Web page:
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Purcell's operas revisited
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Early Music 32.4 (2004) 327-332

Eric Van Tassel

Soon after the brief heyday of the Purcellian dramatic opera, Roger North famously described the tug of war between the devotees of drama and of music. Now the music-lovers have won the day, and an audio recording like the latest version of King Arthur (Glossa gcd921608, rec2003), with Le Concert Spirituel directed by Hervé Niquet, is not very different from any Purcell anthology—a mixed programme of instrumental movements, solo songs, duets and choruses.

Commentators trying to explain dramatic opera to a lay audience often compare the genre to Singspiel or, more fashionably, to the Broadway musical. It won't do. A classic musical is a spoken play in which the principals burst into song when in the grip of emotions too powerful for speech. In a dramatic opera—by definition—the principals do not sing; instead, music has a quite different task. As Robert Shay says (in a valuable new essay in King Arthur in music, ed. R. Barber (Brewer, 2002)), with significant exceptions 'music should be heard by the listeners as music, not ... as speech guised in musical notes'. Which is also why the anthology treatment misrepresents a dramatic opera less than it does a Zauberflöte or even a Sunday in the park with George.

Niquet's recording is over a quarter of an hour shorter than its main rivals, and so fits on a single CD. This achievement entails a few cuts, mostly defensible, but Niquet also saves a lot of time by setting tempos which range from nippy to breathless, and which leave a strong sense that the participants are hoping to catch an early train home.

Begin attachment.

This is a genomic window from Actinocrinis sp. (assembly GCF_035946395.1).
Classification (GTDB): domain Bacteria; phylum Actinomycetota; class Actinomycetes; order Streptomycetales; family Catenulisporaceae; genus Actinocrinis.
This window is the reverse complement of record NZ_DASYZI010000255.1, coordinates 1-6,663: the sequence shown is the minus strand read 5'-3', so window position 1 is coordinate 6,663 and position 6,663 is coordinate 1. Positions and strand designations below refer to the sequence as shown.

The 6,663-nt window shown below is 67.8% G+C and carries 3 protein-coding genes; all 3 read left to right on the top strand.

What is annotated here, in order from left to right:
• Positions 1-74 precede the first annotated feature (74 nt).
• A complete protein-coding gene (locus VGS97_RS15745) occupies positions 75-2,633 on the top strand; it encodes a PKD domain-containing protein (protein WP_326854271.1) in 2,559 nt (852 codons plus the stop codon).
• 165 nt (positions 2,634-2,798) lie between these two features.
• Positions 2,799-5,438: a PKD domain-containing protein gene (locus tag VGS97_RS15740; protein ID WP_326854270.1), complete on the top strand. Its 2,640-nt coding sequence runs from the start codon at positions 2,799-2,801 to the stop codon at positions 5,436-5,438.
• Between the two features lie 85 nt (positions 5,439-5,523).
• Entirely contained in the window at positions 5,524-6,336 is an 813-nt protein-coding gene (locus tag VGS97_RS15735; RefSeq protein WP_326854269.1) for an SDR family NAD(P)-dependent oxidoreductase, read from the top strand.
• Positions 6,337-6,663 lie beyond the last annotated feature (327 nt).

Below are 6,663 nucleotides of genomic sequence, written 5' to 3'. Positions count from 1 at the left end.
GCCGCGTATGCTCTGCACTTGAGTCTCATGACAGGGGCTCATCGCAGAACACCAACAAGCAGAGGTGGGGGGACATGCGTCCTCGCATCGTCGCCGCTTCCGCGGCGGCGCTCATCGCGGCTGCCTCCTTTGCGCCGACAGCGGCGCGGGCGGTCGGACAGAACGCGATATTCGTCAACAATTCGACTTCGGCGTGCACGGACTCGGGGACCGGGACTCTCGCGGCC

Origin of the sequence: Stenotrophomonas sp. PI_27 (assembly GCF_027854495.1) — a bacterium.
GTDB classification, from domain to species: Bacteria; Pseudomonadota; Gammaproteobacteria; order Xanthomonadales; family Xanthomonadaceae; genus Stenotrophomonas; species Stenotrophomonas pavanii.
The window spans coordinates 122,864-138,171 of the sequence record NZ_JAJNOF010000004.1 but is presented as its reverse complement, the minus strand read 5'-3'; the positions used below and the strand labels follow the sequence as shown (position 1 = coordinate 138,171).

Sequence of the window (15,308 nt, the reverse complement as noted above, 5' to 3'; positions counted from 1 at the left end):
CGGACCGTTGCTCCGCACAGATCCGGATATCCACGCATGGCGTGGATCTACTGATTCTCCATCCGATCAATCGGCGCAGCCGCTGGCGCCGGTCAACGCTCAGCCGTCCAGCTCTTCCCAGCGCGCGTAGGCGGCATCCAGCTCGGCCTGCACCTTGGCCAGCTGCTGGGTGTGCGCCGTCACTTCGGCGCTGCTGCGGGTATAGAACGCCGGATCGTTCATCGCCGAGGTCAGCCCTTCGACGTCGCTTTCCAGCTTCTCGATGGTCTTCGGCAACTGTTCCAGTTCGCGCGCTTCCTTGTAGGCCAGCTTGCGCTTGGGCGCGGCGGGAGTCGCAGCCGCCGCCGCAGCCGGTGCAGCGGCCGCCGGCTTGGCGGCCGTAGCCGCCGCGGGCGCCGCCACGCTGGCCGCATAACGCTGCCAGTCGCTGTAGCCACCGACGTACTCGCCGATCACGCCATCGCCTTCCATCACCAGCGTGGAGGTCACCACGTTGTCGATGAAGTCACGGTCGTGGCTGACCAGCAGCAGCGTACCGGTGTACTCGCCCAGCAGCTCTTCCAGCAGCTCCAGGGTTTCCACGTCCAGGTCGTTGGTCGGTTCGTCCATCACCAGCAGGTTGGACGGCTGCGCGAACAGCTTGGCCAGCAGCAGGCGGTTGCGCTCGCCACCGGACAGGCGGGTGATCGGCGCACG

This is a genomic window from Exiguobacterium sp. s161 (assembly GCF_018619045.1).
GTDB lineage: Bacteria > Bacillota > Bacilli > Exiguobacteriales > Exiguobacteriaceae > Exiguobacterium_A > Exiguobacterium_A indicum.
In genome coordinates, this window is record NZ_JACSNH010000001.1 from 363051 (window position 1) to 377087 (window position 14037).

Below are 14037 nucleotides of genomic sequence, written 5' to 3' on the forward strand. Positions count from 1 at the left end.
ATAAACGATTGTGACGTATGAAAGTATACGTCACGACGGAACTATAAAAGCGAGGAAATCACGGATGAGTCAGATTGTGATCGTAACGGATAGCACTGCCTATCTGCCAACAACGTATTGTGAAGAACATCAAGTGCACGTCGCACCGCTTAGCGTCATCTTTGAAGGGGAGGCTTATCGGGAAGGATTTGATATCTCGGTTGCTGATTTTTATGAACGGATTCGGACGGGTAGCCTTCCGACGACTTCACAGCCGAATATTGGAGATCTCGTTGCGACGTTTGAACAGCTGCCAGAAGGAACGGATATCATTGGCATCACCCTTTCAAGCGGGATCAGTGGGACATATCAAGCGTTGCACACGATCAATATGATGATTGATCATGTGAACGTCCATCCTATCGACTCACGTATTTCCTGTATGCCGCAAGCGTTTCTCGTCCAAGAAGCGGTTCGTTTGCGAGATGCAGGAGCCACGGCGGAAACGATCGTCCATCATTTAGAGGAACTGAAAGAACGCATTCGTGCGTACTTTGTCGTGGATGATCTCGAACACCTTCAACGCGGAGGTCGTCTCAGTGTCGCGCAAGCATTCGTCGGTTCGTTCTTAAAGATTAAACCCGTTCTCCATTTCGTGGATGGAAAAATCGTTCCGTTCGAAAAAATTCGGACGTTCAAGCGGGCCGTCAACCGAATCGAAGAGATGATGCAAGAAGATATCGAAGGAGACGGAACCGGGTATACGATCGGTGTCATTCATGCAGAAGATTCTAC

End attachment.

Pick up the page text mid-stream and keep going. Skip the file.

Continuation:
This predilection for excessive speed can render dense and cloudy a musical passage that should sound open and airy, such as the trio/chorus 'We brethren of air'. Some of these quick tempos seem to have been adopted without much thought, as in the Frost Scene, where the Cold People shiver not just twice as fast as the Cold Genius has done, but a good deal faster than that.

Niquet uses only six solo singers, fewer than most of his predecessors, but with frequent doubling they are enough for the job. The tenor Joseph Cornwell and the bass Peter Harvey both show how thoroughly they are steeped in Purcell style, though they are too often rushed along by the impatient Niquet. Cyril Auvity is billed as a 'countertenor'—ambiguous in today's marketing idiom—but he's a true haute-contre, with a lower register that can lend the requisite force to 'To Woden thanks we render' and sound thoroughly yeomanlike in the trio 'Forfolded flocks'. Though his English pronunciation needs polishing, Auvity has a real future as a Purcell singer.

But with the sopranos Véronique Gens and Hanna Bayodi, it isn't only their non-native accents that sometimes make their words hard for the listener to follow. In 'You say 'tis love', Gens turns measured declamatory song into something like freerecitative, less energetic and less expressive. Elsewhere, by singing too much like divas and not actresses, both sopranos fail to project Purcell's finely judged word-setting across the electronic footlights. Some of Broadway's great ladies—Mary Martin, say, or Barbara Cook—have not had huge voices but (without amplification, in theatres a lot bigger than Purcell's Dorset Garden) have known how to make every word tell, and to convince each member of their audience that the song was being delivered to them alone.

In the musical scenes which engage directly with the action of the play—the Sacrifice scene and Victory chorus in Act 1, the scene in Act 2 in which opposing brigades of spirits compete to guide and misguide Arthur's Britons, and the trumpet tune proclaiming the Britons' victory in Act 5—this recording does little to place the music on an aural stage. In 'Hither this way' neither vocal colours nor spatial separation differentiates Philidel's Spirits from Grimbald's. The 'Daughters of the aged stream' sound more matronly than nubile; when they offer to 'beat the waters' they sound more aggressive than seductive, and...



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